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Chief Jacquelyn Gwinn-Villaroel, Louisville Metro Police Department, Breonna Taylor, Mayor Craig Greenberg

Source: LUKE SHARRETT / Getty

Black community members in Louisville say they were left in the dark when the state’s Mayor Craig Greenberg hired police Chief Jacquelyn Gwinn-Villaroel to take over the Louisville Metro Police Department. Now, activists in the community are urging more transparency in the hiring process with hopes of forging stronger community ties with residents. 

According to the Courier-Journal two Black organizations in the city claimed that Mayor Greenberg refused to name finalists that were up for the position in December despite calls for transparency after the Department of Justice (DOJ) investigation uncovered several instances where officers from the department were guilty of misconduct and unconstitutional policing. The investigation was spawned by the fatal 2020 shooting of Breonna Taylor, a young EMS worker who was killed by Louisville police during a botched raid.

According to the report, a seven-member committee was hired to assist the Mayor with the hiring process.

All of the members were required to sign a nondisclosure agreement, which banned them from sharing details about the procedure and the 19 candidates that were up for the position.

Lyndon Pryor, interim CEO of the social justice group Louisville Urban League, said community members are upset by the swift decision.

“There’s no way for me or anybody else in the public to make that judgment” on whether Gwinn-Villaroel was the best candidate,” Lyndon said. “I believe (Mayor Greenberg) has done her a disservice because there’s no way to evaluate.”

Lyndon told the Courier-Journal that he had only met with Gwinn-Villaroel on a few occasions, but the social justice advocate said that “at times, particularly in public forums,” the police chief “seemed a bit guarded with information,” especially with details surrounding the DOJ investigation. 

Raoul Cunningham, president of the Louisville Branch NAACP, echoed similar sentiments.“We think that transparency is necessary. It will be interesting to see how the community reacts.”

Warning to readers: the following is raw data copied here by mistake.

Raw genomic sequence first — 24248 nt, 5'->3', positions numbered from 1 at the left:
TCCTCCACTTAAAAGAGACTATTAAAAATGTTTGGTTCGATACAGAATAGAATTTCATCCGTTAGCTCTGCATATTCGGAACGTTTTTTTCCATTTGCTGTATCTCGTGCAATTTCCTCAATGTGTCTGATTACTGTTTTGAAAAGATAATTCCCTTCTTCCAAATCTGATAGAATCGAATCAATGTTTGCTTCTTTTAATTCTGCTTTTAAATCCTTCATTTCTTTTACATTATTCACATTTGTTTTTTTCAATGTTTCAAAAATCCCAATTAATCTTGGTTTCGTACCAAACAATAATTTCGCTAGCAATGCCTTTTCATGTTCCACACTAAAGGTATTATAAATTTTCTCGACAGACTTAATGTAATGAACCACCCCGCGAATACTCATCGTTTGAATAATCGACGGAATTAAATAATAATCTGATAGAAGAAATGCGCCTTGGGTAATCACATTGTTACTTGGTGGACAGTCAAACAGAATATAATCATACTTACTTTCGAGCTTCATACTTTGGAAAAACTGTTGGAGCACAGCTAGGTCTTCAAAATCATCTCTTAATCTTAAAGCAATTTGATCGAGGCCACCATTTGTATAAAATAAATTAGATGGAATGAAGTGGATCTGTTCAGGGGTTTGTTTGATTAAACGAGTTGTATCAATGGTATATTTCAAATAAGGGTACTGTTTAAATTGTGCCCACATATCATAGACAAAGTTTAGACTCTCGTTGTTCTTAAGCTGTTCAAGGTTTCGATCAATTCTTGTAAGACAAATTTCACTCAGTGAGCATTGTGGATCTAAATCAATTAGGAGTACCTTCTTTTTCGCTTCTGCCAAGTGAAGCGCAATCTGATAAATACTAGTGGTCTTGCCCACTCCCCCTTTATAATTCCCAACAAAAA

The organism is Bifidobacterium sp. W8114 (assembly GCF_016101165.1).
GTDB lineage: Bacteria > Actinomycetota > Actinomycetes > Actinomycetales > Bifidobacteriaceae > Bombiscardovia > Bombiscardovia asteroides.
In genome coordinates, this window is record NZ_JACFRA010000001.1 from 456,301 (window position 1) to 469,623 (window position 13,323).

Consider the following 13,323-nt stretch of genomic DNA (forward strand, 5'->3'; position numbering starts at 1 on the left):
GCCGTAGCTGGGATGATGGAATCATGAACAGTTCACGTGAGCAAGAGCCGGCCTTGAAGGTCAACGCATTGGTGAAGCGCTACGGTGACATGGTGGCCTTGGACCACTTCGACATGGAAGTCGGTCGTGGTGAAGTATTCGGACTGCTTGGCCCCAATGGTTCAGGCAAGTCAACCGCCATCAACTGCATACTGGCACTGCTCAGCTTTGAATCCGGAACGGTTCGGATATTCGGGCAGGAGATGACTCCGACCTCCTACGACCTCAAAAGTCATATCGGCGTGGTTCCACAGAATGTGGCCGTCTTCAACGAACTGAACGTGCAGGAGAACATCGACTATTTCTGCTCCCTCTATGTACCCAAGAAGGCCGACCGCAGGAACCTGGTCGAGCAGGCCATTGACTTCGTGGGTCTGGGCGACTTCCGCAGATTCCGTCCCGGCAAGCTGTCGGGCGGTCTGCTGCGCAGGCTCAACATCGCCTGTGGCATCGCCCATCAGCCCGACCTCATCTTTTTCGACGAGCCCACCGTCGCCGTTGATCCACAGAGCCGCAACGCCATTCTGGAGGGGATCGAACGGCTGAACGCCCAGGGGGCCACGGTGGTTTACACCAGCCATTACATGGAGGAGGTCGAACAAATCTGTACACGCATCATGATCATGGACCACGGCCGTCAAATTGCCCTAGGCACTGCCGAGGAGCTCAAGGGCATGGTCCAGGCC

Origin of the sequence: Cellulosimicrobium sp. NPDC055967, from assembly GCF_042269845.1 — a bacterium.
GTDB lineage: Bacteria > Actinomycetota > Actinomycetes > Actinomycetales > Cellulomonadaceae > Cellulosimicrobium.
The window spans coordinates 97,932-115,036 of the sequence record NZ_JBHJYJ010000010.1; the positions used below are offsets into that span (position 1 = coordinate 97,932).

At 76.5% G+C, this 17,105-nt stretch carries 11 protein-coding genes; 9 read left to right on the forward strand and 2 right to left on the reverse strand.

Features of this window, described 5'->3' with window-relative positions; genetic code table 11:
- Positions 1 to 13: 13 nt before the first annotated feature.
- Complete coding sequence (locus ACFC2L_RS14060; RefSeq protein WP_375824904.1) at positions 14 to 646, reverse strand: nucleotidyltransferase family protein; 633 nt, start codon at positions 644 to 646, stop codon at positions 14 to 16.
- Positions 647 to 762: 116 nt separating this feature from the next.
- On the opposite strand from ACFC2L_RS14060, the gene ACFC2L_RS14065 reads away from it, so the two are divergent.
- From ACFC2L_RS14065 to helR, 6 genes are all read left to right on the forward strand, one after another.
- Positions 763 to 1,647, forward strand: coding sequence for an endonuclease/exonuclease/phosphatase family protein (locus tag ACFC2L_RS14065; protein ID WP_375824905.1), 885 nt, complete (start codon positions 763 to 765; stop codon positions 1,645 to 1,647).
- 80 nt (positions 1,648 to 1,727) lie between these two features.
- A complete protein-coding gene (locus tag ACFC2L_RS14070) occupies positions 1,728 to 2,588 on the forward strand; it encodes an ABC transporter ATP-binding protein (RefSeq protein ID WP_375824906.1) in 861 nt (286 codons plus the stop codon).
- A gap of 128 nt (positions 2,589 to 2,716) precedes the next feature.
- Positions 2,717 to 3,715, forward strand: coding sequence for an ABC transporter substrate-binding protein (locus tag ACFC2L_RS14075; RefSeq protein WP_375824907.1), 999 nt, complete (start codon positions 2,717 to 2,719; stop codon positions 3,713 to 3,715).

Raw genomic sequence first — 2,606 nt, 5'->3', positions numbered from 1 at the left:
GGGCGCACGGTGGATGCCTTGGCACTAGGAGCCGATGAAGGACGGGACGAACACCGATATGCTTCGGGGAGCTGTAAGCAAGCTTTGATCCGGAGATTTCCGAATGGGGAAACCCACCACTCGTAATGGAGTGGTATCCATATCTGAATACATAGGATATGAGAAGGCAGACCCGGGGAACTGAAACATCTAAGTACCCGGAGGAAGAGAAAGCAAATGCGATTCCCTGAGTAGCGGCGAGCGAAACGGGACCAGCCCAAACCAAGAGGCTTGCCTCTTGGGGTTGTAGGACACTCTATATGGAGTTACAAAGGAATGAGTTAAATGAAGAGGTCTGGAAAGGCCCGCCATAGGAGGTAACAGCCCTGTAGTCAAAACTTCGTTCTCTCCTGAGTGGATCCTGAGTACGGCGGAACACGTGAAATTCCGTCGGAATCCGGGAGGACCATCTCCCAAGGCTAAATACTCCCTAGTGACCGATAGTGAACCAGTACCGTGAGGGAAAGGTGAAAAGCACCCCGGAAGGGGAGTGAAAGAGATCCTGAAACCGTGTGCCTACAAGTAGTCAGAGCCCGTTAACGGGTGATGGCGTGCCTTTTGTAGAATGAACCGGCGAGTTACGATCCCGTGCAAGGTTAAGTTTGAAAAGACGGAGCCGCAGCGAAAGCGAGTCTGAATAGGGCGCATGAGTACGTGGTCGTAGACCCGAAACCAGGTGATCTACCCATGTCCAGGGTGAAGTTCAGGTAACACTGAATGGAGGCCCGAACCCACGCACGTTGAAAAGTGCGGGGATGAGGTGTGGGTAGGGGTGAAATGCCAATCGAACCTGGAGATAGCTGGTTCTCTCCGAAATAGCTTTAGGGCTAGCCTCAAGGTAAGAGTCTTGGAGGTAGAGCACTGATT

This isn’t the first time that Louisville officials have received criticism over their police hiring process. In 2021, then-Louisville Mayor Greg Fischer faced backlash for the alleged secret hire of former police chief Erika Sheilds, after she stepped down as Atlanta’s chief following the death of Rayshard Brooks.

Who is Chief Jacquelyn Gwinn-Villaroel?

Gwinn-Villaroel joined the Louisville Metro Police Department in 2021. She was a close mentee of Shields. The two previously worked in the Atlanta Police Department together for years, climbing the ranks of the undercover department and assisting with prostitution stings and drug busts.

Shortly after Greenberg was elected mayor in November 2022, Shields announced that she would be stepping down from her role as police chief due to “political” reasons. Two months later, Gwinn-Villaroel was sworn in on Jan. 2.

After she took over the position, the new police chief vowed to bring more transparency to Louisville’s police department. “We want to be transparent, and we want people to have a seat at the table,” she said. “The community needs to understand that we are a stable organization and that we’re working on being better every day.”

Gwinn-Villaroel has already faced several challenges since taking over the position in December. In addition to the scathing DOJ report, the former Atlanta officer was propelled into action when a mass shooter opened fire in a downtown Louisville bank on April 10, killing five people and injuring others, including one member from the department.

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The post Louisville’s First Black Woman Police Chief Was Secretly Selected Despite City’s Vow For Transparency appeared first on NewsOne.

Louisville’s First Black Woman Police Chief Was Secretly Selected Despite City’s Vow For Transparency  was originally published on newsone.com